Patients can expect a “multifactorial” assessment at The Ottawa Hospital Falls Assessment Clinic, which means that the professionals look at each patient’s fall risk factors within their area of expertise and offer evidence-based recommendations to reduce them.

Patients who are referred to the clinic are assessed by an advanced practice nurse, a physiotherapist, a geriatrician and a pharmacist (when required) during a three-hour appointment. During the COVID-19 pandemic, the first part of the assessment is done virtually by phone or secure video chat to shorten the time patients spend in the clinic.   

Patients can expect a “multifactorial” assessment, which means that the professionals look at each patient’s fall risk factors within their area of expertise and offer evidence-based recommendations to reduce them.

The geriatrician will diagnose and treat any relevant medical issues that may contribute to fall risk. They may change a patient’s medications or order tests such as bloodwork, x-rays, bone mineral density tests and CT scans. Other recommendations may include incorporating a gait aid such as a walker or canes, using a personal alarm system or changing footwear.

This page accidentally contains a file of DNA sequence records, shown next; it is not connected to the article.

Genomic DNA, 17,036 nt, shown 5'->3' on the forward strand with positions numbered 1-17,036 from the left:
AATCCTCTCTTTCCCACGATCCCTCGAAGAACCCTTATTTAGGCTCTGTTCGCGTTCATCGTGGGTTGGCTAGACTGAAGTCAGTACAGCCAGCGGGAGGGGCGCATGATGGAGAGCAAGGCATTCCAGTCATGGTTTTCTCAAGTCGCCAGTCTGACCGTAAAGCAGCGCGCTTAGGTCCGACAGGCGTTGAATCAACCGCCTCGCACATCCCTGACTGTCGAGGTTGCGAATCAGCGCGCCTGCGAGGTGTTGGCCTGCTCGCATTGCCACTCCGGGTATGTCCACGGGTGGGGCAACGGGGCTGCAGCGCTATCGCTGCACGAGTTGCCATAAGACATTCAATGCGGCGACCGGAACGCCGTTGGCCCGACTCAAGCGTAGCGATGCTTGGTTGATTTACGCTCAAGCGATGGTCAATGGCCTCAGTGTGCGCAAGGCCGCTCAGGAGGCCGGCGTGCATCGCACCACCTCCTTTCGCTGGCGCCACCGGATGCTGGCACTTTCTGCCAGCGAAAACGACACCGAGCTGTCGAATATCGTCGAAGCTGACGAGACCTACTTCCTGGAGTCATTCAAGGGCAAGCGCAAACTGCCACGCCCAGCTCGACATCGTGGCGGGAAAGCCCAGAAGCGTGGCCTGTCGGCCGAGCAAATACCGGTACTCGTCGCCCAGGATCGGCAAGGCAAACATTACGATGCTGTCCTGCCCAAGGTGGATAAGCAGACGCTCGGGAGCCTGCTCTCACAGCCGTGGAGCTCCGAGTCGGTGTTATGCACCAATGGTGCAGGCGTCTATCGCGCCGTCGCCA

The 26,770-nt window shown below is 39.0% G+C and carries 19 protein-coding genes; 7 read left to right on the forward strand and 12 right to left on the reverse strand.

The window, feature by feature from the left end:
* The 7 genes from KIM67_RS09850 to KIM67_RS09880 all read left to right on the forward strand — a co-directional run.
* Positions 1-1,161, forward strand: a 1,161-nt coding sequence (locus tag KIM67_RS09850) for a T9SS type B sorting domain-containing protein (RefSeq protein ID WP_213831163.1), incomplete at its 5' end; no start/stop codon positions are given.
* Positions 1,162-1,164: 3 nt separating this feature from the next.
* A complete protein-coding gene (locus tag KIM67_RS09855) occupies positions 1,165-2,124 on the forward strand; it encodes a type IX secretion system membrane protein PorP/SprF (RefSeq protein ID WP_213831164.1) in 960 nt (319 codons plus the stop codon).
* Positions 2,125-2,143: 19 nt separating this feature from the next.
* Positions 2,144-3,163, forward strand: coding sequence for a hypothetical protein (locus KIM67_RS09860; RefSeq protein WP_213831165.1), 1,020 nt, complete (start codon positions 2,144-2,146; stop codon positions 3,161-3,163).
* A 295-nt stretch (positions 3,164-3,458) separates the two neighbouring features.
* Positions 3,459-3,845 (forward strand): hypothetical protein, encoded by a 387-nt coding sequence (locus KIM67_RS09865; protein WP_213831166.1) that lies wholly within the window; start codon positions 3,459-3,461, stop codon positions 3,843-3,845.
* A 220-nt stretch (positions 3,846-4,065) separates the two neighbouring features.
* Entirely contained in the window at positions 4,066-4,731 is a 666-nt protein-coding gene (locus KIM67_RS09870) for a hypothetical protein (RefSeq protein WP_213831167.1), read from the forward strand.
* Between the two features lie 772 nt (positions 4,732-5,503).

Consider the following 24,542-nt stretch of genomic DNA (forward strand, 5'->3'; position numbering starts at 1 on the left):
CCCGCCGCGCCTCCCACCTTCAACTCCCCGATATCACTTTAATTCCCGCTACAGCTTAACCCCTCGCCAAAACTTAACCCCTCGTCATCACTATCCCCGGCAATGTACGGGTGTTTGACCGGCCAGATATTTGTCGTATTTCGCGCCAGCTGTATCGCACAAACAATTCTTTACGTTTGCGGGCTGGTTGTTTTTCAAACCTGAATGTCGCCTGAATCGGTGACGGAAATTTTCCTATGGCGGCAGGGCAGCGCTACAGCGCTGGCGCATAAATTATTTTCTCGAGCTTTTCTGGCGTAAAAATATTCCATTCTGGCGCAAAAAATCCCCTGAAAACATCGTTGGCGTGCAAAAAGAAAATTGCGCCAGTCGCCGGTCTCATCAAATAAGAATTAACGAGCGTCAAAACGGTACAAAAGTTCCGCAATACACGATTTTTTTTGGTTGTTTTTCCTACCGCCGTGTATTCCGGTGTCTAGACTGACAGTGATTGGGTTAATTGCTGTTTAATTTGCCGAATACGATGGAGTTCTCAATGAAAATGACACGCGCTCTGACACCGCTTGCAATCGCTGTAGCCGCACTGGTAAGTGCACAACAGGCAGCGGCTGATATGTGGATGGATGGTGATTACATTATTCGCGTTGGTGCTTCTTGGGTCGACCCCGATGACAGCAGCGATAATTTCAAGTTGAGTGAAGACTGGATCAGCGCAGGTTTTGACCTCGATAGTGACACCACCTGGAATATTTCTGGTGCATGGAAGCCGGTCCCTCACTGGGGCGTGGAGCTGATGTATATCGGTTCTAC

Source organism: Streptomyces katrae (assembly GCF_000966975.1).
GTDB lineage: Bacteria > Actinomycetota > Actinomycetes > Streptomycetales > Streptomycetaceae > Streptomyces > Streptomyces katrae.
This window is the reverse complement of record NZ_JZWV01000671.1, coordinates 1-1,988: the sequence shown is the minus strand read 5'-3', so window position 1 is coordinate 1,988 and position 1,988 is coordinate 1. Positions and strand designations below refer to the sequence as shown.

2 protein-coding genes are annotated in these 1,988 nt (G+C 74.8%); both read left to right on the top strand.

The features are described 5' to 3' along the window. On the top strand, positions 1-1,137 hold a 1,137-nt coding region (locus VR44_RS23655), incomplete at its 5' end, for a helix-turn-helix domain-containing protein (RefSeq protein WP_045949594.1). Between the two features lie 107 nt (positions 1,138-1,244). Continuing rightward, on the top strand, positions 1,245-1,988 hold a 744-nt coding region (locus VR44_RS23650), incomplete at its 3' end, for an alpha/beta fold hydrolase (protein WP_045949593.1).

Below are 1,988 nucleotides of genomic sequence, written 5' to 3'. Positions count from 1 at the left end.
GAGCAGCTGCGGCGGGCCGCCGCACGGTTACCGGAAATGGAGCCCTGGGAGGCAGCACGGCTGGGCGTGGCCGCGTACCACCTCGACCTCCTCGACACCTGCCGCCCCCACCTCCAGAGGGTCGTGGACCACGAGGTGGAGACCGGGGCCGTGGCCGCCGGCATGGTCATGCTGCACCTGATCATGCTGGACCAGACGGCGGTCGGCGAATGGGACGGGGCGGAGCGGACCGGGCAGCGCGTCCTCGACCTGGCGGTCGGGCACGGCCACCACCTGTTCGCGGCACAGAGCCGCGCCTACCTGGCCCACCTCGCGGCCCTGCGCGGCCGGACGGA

Clinic staff connect patients with resources to help meet their unique needs, such as a community-based exercise program (virtual or in-person) and a home safety assessment. Staff also follow up with patients by telephone to see how well they are following the recommendations and offer more help if needed. Most of all, the clinic staff want all patients to feel welcome and provide hope that they can take action to prevent falls and live a healthy life.

Early intervention keeps seniors independent longer